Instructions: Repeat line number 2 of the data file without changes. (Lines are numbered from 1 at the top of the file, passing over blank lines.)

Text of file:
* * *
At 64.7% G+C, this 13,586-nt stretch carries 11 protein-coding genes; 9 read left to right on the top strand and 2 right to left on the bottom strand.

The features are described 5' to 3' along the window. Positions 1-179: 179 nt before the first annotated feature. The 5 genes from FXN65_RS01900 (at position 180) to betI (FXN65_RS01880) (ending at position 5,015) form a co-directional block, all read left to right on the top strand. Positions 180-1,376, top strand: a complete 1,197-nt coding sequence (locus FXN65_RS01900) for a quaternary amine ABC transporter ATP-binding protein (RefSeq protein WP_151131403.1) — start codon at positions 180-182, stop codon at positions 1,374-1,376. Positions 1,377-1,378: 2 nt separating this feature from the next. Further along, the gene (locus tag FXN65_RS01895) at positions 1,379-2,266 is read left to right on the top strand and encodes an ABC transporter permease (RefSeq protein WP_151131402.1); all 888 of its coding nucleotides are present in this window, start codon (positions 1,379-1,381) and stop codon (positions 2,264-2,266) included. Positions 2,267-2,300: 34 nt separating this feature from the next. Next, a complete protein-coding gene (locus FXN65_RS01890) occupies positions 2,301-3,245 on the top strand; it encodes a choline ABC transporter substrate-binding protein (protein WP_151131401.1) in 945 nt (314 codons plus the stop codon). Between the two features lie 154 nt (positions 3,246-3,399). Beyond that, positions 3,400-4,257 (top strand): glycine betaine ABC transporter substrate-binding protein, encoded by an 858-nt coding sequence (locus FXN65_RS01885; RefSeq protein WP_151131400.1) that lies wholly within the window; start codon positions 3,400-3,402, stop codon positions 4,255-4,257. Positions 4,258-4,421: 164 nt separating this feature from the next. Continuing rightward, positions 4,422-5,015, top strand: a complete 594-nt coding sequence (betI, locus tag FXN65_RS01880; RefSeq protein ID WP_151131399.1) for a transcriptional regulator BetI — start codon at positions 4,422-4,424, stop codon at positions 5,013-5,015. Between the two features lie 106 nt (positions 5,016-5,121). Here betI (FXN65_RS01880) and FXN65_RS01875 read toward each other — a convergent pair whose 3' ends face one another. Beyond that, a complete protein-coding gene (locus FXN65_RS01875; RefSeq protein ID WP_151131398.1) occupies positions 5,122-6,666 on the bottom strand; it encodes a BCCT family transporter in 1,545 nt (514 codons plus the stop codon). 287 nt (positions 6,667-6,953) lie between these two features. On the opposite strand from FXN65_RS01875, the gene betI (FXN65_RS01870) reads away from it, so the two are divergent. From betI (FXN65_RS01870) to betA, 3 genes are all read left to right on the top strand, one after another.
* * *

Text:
The features are described 5' to 3' along the window. Positions 1-179: 179 nt before the first annotated feature. The 5 genes from FXN65_RS01900 (at position 180) to betI (FXN65_RS01880) (ending at position 5,015) form a co-directional block, all read left to right on the top strand. Positions 180-1,376, top strand: a complete 1,197-nt coding sequence (locus FXN65_RS01900) for a quaternary amine ABC transporter ATP-binding protein (RefSeq protein WP_151131403.1) — start codon at positions 180-182, stop codon at positions 1,374-1,376. Positions 1,377-1,378: 2 nt separating this feature from the next. Further along, the gene (locus tag FXN65_RS01895) at positions 1,379-2,266 is read left to right on the top strand and encodes an ABC transporter permease (RefSeq protein WP_151131402.1); all 888 of its coding nucleotides are present in this window, start codon (positions 1,379-1,381) and stop codon (positions 2,264-2,266) included. Positions 2,267-2,300: 34 nt separating this feature from the next. Next, a complete protein-coding gene (locus FXN65_RS01890) occupies positions 2,301-3,245 on the top strand; it encodes a choline ABC transporter substrate-binding protein (protein WP_151131401.1) in 945 nt (314 codons plus the stop codon). Between the two features lie 154 nt (positions 3,246-3,399). Beyond that, positions 3,400-4,257 (top strand): glycine betaine ABC transporter substrate-binding protein, encoded by an 858-nt coding sequence (locus FXN65_RS01885; RefSeq protein WP_151131400.1) that lies wholly within the window; start codon positions 3,400-3,402, stop codon positions 4,255-4,257. Positions 4,258-4,421: 164 nt separating this feature from the next. Continuing rightward, positions 4,422-5,015, top strand: a complete 594-nt coding sequence (betI, locus tag FXN65_RS01880; RefSeq protein ID WP_151131399.1) for a transcriptional regulator BetI — start codon at positions 4,422-4,424, stop codon at positions 5,013-5,015. Between the two features lie 106 nt (positions 5,016-5,121). Here betI (FXN65_RS01880) and FXN65_RS01875 read toward each other — a convergent pair whose 3' ends face one another. Beyond that, a complete protein-coding gene (locus FXN65_RS01875; RefSeq protein ID WP_151131398.1) occupies positions 5,122-6,666 on the bottom strand; it encodes a BCCT family transporter in 1,545 nt (514 codons plus the stop codon). 287 nt (positions 6,667-6,953) lie between these two features. On the opposite strand from FXN65_RS01875, the gene betI (FXN65_RS01870) reads away from it, so the two are divergent. From betI (FXN65_RS01870) to betA, 3 genes are all read left to right on the top strand, one after another.